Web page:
Friday, February 8, 2013

NCAA Basketball Tarnished By One and Done

College basketball

NCAA Basketball is in a horrible place right now...

With all the one-and-dones leaving early for the NBA, NCAA Basketball has become more watered down than ever.  This past year the Kentucky Wildcats won the NCAA National Championship and the entire starting line-up declared for the NBA draft.

Anthony Davis, was selected with the first pick, and the Wildcats tied a NCAA record with six draft picks.  Now they are unranked.  So how do we get young players to stay in college?

One word: Contraction

The NBA needs pull the plug on at least two or three of these teams:


Charlotte Bobcats

Toronto Raptors

Milwaukee Bucks

Washington Wizards

New Orleans Hornets

Sacramento Kings

With fewer teams in the NBA, there would be fewer roster spots.  Now, most rookies won't be able be to start upon entering the league, and some players might risk being undrafted, if they decide to enter the draft too early.

Remember when Kobe Bryant came in to the league?  He was a lottery pick but wasn't even a starter for the Los Angeles Lakers until his 3rd NBA season.  Now, every lottery draftee feels he's entitled to a starting spot on the roster.

If more and more collegiate players return to their respective schools, college basketball will benefit greatly   We will be able recognize some of these college players, and they will have more time to mature and develop their games.

However, NCAAB is littered with one-and-done players.  The NBA doesn't allow players to declare for the draft until age 19 and one year removed from high school.  I believe this is a great rule, because these players  aren't as good.  Where are the Kevin Durants, Greg Odens, JJ Redicks in todays college basketball.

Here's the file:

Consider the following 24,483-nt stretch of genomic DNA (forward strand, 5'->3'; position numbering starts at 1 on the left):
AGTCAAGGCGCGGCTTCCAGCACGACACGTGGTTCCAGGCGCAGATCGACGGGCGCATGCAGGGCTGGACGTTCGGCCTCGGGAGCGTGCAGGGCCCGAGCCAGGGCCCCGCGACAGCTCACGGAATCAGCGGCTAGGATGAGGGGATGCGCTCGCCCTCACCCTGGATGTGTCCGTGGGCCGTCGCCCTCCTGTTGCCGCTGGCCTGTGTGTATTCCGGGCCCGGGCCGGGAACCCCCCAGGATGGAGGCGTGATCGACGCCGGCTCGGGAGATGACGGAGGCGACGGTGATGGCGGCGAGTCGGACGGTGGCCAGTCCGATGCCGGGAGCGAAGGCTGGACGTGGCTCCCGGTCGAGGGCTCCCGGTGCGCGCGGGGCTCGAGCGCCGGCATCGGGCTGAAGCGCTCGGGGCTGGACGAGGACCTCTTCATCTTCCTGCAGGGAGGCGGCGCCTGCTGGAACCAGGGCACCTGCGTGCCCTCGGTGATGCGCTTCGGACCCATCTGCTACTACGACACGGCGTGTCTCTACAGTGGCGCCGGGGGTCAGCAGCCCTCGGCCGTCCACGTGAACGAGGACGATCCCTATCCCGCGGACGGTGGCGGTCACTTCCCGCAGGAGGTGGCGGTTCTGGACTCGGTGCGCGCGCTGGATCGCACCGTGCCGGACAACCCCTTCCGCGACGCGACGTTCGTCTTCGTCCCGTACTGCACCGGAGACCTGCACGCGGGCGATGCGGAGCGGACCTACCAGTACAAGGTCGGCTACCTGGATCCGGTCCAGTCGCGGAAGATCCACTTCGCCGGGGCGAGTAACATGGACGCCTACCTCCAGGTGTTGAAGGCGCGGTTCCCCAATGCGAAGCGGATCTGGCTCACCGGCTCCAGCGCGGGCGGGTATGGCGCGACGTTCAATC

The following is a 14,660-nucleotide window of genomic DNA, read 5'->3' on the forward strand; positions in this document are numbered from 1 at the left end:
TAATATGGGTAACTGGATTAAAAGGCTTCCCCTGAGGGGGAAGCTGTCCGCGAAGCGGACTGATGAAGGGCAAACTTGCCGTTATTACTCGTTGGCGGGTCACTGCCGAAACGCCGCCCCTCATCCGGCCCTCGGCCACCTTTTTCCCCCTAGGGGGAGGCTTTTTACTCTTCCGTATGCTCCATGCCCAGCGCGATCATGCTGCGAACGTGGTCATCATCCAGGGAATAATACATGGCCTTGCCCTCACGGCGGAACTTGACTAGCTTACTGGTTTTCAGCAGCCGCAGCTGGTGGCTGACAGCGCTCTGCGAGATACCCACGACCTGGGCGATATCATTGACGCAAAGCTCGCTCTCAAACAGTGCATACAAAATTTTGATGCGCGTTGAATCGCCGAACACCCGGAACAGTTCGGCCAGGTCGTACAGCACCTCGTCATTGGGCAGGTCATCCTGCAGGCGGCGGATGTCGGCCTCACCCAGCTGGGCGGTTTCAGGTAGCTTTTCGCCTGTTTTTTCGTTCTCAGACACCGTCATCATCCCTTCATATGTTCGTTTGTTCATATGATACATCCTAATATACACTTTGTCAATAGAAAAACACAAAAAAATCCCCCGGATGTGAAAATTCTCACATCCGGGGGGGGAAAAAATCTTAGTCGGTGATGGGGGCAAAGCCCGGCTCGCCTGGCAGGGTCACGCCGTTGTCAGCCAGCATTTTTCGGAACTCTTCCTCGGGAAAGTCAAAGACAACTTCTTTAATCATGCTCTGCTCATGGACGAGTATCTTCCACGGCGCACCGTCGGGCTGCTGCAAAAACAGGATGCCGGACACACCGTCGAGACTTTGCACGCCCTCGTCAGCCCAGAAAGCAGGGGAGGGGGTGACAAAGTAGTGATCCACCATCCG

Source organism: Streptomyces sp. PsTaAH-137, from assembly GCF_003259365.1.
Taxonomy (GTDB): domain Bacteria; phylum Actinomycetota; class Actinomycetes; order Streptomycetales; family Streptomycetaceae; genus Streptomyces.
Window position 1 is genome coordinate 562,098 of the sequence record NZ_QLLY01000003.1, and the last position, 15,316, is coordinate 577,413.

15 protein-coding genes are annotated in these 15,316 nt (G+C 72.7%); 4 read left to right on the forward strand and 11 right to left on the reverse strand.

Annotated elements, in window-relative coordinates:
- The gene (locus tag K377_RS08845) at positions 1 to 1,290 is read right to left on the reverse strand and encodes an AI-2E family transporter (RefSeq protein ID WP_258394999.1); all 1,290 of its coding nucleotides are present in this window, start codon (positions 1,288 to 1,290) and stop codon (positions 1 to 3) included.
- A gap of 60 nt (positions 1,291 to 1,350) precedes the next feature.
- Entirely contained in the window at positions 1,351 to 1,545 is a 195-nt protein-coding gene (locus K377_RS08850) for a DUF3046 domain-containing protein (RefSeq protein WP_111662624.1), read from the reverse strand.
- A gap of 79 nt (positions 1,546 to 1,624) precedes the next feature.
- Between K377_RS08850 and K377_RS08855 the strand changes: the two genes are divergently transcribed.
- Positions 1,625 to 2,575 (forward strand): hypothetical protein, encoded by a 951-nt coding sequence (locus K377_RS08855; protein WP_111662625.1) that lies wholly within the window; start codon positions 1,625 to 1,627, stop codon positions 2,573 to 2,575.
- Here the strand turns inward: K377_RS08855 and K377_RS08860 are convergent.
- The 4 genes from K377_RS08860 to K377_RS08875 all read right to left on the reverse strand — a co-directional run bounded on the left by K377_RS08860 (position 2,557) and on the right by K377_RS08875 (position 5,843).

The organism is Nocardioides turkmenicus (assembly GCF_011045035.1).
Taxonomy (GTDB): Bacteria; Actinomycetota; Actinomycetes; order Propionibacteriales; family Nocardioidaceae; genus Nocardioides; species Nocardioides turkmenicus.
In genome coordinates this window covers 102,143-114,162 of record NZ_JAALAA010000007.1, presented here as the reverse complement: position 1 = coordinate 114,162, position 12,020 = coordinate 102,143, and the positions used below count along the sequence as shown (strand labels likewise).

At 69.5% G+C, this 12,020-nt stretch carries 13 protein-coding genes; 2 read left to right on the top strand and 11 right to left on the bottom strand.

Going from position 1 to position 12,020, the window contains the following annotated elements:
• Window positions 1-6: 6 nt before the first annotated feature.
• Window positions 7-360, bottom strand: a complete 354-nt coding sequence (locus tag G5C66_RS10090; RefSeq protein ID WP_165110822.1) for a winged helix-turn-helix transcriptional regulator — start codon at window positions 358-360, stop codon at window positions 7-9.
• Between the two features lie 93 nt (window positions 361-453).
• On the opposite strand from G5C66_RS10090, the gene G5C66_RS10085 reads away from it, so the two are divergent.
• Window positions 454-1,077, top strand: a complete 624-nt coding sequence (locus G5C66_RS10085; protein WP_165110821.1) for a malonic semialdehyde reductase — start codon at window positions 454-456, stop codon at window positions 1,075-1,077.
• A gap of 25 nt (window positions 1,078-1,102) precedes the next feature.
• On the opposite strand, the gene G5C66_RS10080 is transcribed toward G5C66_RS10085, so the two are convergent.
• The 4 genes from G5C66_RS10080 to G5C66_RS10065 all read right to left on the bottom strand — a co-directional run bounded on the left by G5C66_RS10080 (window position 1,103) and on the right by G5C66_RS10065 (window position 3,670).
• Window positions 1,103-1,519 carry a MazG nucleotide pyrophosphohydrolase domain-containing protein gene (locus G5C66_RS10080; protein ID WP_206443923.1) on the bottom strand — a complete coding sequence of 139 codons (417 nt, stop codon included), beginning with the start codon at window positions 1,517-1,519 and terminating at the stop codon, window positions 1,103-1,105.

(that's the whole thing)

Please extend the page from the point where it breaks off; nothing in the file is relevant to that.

Now the debate even gets hotter, due to the horrific leg injury of the #1 draft prospect, Nerlens Noel.  Some would specualte that he would lose millions because of this injury.  I think this kid has great upside, but I do not believe he will be a perennial all-star either.



Tim Duncan stayed in college for all four years and he greatly benefited from the extra practice and experience.  His fundamental skills developed and he was ready for the NBA the day he was drafted.

One season later, Duncan, teamed up with David Robinson, and won his first NBA championship.

If Duncan were playing college basketball today, he would be a one and done.




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Derrick N. Ellington


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